Stanley M Lemon, MDStanley M Lemon, MD
Adjunct Professor, Microbiology & Immunology and Internal Medicine
Molecular mechanisms involved with replication of positive-strand RNA viruses and the pathogenesis of human hepatitis viruses, particularly hepatitis C virus; antiviral drug development; mechanisms of immune evasion of hepatitis C virus

Email: smlemon@utmb.edu

Education: MD, 1972, University of Rochester School of Medicine and Dentistry, New York
AB, 1968, Princeton University, Princeton, New Jersey

Research Interests

The research in the Lemon lab focuses on the molecular pathogenesis of hepatitis C. Dr. Lemon's research group is defining the structure of the RNA segments that control the initiation of translation as well as those recognized by the replicase complex to initiate viral RNA synthesis. His group is, thus, dissecting the mechanisms of hepatitis C virus RNA replication, and the process of infectious particle assembly. Toward that end, they have developed robust, cell-culture based hepatitis C virus RNA and, more recently, virus replication systems, that allow structure-function correlates to be studied using reverse molecular genetics. Dr. Lemon is also interested in mechanisms of hepatocellular injury in chronic hepatitis C. His research group has developed transgenic mouse models of hepatitis C-related liver injury, including hepatocellular carcinoma, and constructed hepatoma-derived and other cell lines with conditional expression of hepatitis C virus proteins. They are using these cells and their infectious virus systems to study the effects of hepatitis C virus protein expression on post-transcriptional regulation of the retinoblastoma tumor suppressor protein and its effect on host cell proliferation and chromosomal stability. Dr. Lemon is also interested in the mechanisms by which hepatitis C virus evades intrahepatic innate cellular immune defenses. His group has shown that the NS3/4A serine protease directs the cleavage of a key Toll-like receptor adaptor protein, TRIF, resulting in an effective blockade of dsRNA-induced activation of the transcription factors interferon regulatory factor 3 (IRF-3) and NK-kB and their cognate gene targets. The protease recognizes TRIF through a unique molecular interaction that differs from its recognition of natural viral polyprotein substrates, and also cleaves IPS-1, a recently recognized signaling protein, thereby disrupting a second, TRIF-independent pathway leading to interferon synthesis that is initiated by and dependent upon the cellular DExH(D) RNA helicase, RIG-I. The Lemon lab interacts closely with on- and off-campus collaborators in studying interactions of hepatitis C virus with the innate immune system investigating the role of hepatitis C core protein expression in mitochondrial injury in hepatitis C and in the construction and evaluation of inducible transgenic mouse models in which cellular responses to hepatitis C virus proteins can be studied.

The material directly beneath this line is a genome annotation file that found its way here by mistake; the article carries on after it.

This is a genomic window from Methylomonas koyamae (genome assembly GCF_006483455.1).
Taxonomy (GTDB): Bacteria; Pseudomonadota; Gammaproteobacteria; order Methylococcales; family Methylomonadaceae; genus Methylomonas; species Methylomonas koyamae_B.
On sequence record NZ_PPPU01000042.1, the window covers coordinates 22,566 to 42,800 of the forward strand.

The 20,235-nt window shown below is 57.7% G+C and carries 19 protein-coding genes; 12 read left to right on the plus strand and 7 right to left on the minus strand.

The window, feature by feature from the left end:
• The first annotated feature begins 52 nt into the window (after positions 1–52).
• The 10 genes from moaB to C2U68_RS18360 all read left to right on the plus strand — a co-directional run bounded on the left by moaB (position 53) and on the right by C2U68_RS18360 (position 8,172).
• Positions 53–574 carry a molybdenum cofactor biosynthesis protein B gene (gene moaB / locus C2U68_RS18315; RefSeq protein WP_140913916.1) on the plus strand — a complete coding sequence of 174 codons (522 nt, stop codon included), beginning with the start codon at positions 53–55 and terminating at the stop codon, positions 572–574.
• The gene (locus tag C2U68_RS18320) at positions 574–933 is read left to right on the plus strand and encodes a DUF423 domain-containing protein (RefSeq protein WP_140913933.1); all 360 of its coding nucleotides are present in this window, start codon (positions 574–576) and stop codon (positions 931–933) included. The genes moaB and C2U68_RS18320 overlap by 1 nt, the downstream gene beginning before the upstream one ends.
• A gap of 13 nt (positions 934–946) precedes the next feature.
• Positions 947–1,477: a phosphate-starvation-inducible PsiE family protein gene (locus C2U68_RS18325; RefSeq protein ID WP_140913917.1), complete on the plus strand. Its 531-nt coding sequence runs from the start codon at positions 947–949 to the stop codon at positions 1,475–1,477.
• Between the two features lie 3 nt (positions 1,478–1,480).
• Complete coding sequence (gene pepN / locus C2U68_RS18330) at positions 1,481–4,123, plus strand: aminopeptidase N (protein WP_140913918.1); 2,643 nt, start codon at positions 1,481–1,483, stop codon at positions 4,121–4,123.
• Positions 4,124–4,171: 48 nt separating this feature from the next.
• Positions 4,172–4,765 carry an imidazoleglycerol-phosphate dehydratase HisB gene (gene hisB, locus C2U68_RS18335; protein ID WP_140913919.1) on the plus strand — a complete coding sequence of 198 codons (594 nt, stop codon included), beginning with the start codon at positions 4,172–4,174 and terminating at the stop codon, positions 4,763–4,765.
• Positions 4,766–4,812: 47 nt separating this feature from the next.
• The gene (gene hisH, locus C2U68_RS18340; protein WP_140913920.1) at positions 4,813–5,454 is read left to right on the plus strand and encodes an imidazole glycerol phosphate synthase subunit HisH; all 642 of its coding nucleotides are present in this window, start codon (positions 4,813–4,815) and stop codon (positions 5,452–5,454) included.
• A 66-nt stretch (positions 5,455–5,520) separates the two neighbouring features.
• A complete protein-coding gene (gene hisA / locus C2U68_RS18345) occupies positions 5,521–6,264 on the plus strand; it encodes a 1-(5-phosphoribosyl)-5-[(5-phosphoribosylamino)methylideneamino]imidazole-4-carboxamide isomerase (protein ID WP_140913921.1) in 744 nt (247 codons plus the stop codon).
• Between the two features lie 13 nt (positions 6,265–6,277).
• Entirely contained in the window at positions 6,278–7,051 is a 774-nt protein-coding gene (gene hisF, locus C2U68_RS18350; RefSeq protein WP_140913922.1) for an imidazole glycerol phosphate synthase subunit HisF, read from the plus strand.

Recent Publications

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